While the reading in Antarctica still needs to be confirmed, the Brazilian scientists who logged it called the new record “incredible and abnormal.”
As the National Oceanic and Atmospheric Administration on Thursday announced that last month was the hottest January ever recorded, the Guardian reported that Brazilian scientists logged a new record-breaking temperature of 20.75°C, or 69.35°F, at Seymour Island in Antarctica on Feb. 9.
The newspaper noted that the new record, along with one logged on Feb. 6 by Argentina’s Esperanza research station at the northern tip of the Antarctic peninsula, “will need to be confirmed by the World Meteorological Organization, but they are consistent with a broader trend on the peninsula and nearby islands, which have warmed by almost 3°C [37.4°F] since the pre-industrial era—one of the fastest rates on the planet.”
Scientists working for Terrantar, a Brazilian government climate monitoring project in the Antarctic, described the latest record as “incredible and abnormal,” according to the Guardian. As scientist Carlos Schaefer put it: “We are seeing the warming trend in many of the sites we are monitoring, but we have never seen anything like this.”
Swedish teenager Greta Thunberg, who founded the global Fridays for Future movement, and other advocates for ambitious climate action shared the Guardian‘s report about the new Antarctic record on Twitter Thursday:
20,7°C on Seymour Island off Antarctica… https://t.co/OiIdlQIl6A
— Greta Thunberg (@GretaThunberg) February 13, 2020
Antarctica just hit 69 degrees, the hottest temperature ever recorded on the continent. The climate crisis is happening now. We need a Green New Deal. https://t.co/pZIiXy5nTn
— Ed Markey (@EdMarkey) February 13, 2020
Markey and Rep. Alexandria Ocasio-Cortez (D-N.Y.) introduced the Green New Deal resolution in February 2019.
News of the Brazilian scientists’ finding came as experts at NOAA’s National Centers for Environmental Information revealed that “in the span of 141 years of climate records, there has never been a warmer January than last month.”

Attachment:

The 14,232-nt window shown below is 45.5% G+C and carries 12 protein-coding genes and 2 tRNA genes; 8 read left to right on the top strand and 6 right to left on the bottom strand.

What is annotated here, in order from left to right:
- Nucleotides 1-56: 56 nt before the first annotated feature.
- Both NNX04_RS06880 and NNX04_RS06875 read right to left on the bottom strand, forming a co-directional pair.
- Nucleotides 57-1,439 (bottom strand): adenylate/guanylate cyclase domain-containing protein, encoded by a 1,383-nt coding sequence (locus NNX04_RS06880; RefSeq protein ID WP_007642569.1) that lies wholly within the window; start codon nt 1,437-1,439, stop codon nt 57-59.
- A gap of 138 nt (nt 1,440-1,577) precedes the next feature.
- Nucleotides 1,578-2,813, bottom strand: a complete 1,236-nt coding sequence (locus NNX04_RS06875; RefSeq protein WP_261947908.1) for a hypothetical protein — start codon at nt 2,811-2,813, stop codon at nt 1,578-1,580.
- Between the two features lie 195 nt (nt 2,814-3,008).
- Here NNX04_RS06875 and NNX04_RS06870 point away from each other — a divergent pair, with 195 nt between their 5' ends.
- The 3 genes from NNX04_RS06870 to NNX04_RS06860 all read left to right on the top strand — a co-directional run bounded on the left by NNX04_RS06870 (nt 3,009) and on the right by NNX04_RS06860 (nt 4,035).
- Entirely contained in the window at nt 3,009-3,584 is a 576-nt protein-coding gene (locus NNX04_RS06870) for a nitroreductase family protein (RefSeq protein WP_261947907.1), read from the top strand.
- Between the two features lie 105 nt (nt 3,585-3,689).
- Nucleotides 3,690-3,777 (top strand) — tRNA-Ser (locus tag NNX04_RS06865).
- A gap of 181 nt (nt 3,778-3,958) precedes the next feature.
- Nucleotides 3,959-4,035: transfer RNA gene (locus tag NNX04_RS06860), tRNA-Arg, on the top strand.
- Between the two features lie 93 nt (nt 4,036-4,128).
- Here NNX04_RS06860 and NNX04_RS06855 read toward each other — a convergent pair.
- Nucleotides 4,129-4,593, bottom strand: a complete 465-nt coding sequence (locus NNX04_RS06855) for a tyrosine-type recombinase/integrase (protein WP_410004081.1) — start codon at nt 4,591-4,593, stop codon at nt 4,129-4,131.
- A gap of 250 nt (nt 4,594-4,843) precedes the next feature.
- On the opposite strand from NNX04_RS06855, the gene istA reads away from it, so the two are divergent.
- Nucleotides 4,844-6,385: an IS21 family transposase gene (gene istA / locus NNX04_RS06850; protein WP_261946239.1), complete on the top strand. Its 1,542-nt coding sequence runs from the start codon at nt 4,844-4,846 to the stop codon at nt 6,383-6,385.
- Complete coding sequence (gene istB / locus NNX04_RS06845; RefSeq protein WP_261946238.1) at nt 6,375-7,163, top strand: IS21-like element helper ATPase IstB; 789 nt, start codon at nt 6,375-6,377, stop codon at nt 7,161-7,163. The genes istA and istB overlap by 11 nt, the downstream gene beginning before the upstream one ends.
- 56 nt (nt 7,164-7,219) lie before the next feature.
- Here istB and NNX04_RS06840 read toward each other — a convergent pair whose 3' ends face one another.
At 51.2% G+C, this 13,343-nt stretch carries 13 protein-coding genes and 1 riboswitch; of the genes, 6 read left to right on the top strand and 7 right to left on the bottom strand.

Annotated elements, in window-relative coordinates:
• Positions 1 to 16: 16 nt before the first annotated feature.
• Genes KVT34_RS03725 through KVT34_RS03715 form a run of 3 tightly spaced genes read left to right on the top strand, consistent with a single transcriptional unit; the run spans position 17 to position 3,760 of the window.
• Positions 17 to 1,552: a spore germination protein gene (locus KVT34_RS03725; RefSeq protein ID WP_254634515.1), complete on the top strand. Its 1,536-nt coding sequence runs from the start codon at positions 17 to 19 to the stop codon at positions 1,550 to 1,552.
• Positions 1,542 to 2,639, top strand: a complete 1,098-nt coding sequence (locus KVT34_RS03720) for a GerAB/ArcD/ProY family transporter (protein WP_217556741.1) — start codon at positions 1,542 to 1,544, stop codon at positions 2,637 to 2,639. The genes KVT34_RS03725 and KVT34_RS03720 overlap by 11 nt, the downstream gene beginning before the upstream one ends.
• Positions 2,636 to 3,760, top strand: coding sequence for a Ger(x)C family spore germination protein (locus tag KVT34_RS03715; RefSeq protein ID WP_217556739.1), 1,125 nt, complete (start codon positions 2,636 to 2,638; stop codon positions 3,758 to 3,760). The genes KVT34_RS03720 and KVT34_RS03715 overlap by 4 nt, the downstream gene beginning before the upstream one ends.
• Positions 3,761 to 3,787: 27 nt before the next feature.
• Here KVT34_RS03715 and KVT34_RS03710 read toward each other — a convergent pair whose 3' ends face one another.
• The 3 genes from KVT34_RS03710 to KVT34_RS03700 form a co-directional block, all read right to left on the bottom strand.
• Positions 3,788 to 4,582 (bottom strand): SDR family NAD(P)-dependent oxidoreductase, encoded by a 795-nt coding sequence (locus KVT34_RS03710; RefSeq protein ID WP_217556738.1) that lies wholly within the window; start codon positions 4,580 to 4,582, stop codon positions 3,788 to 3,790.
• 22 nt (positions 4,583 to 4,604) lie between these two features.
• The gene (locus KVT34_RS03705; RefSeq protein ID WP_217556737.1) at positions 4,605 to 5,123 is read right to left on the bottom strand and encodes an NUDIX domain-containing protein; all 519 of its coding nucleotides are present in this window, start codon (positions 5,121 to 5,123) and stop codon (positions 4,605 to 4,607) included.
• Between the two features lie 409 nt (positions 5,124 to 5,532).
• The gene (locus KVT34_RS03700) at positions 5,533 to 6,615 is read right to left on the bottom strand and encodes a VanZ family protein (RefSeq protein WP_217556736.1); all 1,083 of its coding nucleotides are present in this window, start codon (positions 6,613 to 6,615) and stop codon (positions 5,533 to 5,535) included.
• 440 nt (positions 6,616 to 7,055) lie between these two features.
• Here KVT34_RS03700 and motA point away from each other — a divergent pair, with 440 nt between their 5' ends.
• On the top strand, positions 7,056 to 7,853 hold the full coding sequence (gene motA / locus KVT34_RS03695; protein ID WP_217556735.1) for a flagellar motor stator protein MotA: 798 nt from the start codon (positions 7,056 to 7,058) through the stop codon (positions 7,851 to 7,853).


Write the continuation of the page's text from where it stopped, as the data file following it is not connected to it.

“What’s more, the temperature departure from average was the highest monthly departure ever recorded without an El Niño present in the tropical Pacific Ocean,” NOAA said. “January 2020 marked the 44th consecutive January and the 421st consecutive month with temperatures, at least nominally, above the 20th-century average.”
— NOAA (@NOAA) February 13, 2020
The U.S. agency found that the global land and ocean surface temperature for January 2020 was the highest on record at 2.05° F above the 20th-century average. The previous record was set in January 2016. The four warmest Januaries ever recorded have all occurred over the past five years, and the 10 warmest have all been during the 21st century.
In the contiguous U.S., last month was the fifth warmest January in the 126-year record, with an average temperature of 35.5°F, 5.4°F above the 20th-century average. NOAA’s report highlighted “significant climate anomalies and events” from January 2020, including below average Great Lakes ice cover, a record high temperature in Boston, and a “strong, spring-like storm system” in the South and Southeast.
Beyond the United States, NOAA reported that “record-warm temperatures were seen across parts of: Scandinavia, Asia, the Indian Ocean, the central and western Pacific Ocean, the Atlantic Ocean, and Central and South America. No land or ocean areas had record-cold January temperatures.”
Asia, Europe, and the Caribbean all experienced their second-warmest Januaries, according to NOAA. The Arctic sea ice extent was the eight smallest since satellite records began in 1979, while the Antarctic sea ice extent tied with January 2011 for the 10th smallest ever recorded.
The January 2020 report came about a month after NOAA, WMO, and other agencies across the globe reported that 2019 was the second-hottest year on record. University of Illinois climate scientist Don Wuebbles told the Associated Press Thursday that that series of findings “is one of those indications that things are warming dramatically.”